Panic disorder – A type of anxiety disorder characterized by repeated episodes of intense anxiety or panic.
- There is a stronger bodily component to panic attacks than to other forms of anxiety.
- The attacks are accompanied by feelings of sheer terror and a sense of imminent danger or impending doom and by an urge to escape the situation.
- For a diagnosis of panic disorder to be made, the person must have experienced repeated, unexpected panic attacks, and at least one of the attacks must be followed by one of the following (American Psychiatric Association, 2000)
- At least a month of persistent fear of subsequent attacks
- Worry about the implications or consequences of the attack
- Significant change in behavior
- The prevailing view of panic disorder reflects a combination of cognitive and biological factors, of misattributions misperceptions of underlying causes on the one hand and physiological reactions on the other.
- Perceiving these bodily sensations as dire threats induces anxiety, which is accompanied by activation of the sympathetic nervous system.
- The changes in bodily sensations that trigger a panic attack may result from many factors, such as unrecognized hyperventilation (rapid breathing), exertion, changes in temperature, or reactions to certain drugs or medications.
- Evidence suggests that genetic factors are at work in explaining proneness to panic disorder
- The biological underpinnings of panic attacks may involve an unusually sensitive alarm system or fear network in the brain involving the limbic system and frontal lobes that normally respond to cues of threat or danger.
- Psychiatrist Donald Klein (1994) proposed a variation of the alarm model called the suffocation false alarm theory.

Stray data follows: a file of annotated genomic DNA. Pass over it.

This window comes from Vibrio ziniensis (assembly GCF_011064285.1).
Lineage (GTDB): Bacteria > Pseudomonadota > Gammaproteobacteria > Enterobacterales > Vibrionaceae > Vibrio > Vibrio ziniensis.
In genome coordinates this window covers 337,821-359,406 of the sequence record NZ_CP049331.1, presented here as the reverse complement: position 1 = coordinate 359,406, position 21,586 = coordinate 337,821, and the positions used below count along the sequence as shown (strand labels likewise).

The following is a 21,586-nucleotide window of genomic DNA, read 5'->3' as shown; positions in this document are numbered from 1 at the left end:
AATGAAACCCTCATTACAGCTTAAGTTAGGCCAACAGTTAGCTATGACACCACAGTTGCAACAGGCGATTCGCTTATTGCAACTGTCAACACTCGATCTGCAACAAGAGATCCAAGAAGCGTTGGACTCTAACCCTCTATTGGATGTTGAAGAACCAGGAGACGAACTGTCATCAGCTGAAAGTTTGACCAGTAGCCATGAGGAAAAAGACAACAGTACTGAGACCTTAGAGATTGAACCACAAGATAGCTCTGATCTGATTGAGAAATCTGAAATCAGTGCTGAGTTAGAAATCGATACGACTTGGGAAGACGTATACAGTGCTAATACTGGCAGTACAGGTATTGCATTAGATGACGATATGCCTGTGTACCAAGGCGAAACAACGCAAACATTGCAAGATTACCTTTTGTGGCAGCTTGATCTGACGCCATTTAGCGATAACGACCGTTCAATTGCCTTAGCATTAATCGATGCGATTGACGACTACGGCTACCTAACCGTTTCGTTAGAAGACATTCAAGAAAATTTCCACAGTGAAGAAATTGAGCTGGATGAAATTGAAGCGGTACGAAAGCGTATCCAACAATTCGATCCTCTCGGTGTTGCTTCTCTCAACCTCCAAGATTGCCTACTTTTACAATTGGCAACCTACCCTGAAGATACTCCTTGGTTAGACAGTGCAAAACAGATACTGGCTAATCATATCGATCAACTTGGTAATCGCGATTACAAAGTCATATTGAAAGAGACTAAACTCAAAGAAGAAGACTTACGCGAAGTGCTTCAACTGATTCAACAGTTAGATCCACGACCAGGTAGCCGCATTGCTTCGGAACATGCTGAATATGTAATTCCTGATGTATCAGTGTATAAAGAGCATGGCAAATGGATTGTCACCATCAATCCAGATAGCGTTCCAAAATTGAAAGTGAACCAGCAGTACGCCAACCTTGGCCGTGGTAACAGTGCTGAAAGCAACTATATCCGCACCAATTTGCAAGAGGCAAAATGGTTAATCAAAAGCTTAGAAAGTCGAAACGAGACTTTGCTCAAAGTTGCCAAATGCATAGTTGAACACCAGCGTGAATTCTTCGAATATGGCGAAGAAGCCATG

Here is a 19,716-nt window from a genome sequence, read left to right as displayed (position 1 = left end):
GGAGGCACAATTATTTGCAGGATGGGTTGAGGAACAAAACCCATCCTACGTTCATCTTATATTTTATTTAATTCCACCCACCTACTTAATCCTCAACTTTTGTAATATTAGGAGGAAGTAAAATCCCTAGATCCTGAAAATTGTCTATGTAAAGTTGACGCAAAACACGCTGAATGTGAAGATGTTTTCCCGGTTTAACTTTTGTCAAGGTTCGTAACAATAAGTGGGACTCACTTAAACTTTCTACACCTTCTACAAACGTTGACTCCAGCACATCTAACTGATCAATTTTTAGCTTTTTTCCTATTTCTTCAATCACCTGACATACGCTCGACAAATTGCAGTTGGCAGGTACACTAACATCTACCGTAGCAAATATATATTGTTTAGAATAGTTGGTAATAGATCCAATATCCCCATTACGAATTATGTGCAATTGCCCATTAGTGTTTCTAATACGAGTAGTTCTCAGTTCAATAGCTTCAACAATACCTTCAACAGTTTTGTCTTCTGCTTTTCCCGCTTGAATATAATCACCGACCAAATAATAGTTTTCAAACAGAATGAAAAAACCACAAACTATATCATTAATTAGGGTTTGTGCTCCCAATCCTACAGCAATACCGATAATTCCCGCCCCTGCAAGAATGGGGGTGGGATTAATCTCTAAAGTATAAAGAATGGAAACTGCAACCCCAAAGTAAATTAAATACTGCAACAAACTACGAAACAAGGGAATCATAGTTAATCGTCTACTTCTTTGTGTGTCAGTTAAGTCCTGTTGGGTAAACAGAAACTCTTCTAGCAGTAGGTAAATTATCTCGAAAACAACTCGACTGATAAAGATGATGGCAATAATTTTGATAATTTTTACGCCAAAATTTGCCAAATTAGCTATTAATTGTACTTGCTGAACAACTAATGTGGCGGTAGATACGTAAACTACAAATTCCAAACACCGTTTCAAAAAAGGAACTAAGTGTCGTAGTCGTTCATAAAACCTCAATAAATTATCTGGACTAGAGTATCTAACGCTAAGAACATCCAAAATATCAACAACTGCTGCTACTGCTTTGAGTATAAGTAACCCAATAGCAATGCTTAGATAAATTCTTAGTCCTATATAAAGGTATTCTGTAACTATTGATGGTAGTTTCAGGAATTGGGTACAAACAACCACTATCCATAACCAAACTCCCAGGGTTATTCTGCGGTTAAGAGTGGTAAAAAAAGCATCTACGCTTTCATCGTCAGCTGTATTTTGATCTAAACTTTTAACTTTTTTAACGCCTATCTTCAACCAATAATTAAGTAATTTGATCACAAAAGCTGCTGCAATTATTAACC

- In referring to the anxiety facing the nation in the wake of the economic depression of the 1930s, President Franklin Roosevelt said in his 1932 inaugural address, “We have nothing to fear but fear itself.”
- These words echo today in research examining the role of fear of fear, or anxiety sensitivity (AS), in determining proneness to anxiety disorders, such as panic disorder, agoraphobia, and generalized anxiety disorder.
- The most widely used forms of treatment for panic disorder are drug therapy and cognitive-behavioral therapy. Drugs commonly used to treat depression, called antidepressant drugs, also have antianxiety and antipanic effects.
- The term “antidepressants” may be something of a misnomer since these drugs have broader effects than just treating depression.
- A potential problem with drug therapy is that patients may attribute clinical improvement to the drugs and not their own resources.
Bernstein, D.A. & Nash, P.W. (2008). Essentials of psychology (4th ed.) Boston: Houghton Mifflin Company.
Comer, R.J. (2013). Abnormal Psychology (8th ed). Worth Publishers
Diagnostic and Statistical Manual of Mental Disorders, (DSM-5) American Psychiatric Publishing, 2013
Feldman, R. (2013). Essentials of understanding psychology (11th ed.). New York, NY: McGraw-Hill.
Friedman, H.S. & Schustack, M.W. (2012), Personality: classic theories and modern research (5th ed). Boston: Pearson Allyn & Bacon.
McGraw-Hill.McGraw Hill Higher Education (2013), The McGraw Hill Companies, Inc.
Ryckman, R. M. (2013). Theories of personality (10th ed.). Mason, OH: Cengage Learning.
Sue,Sue, and Sue (2014). Understanding Abnormal Behavior (10th Ed), Cengage Learning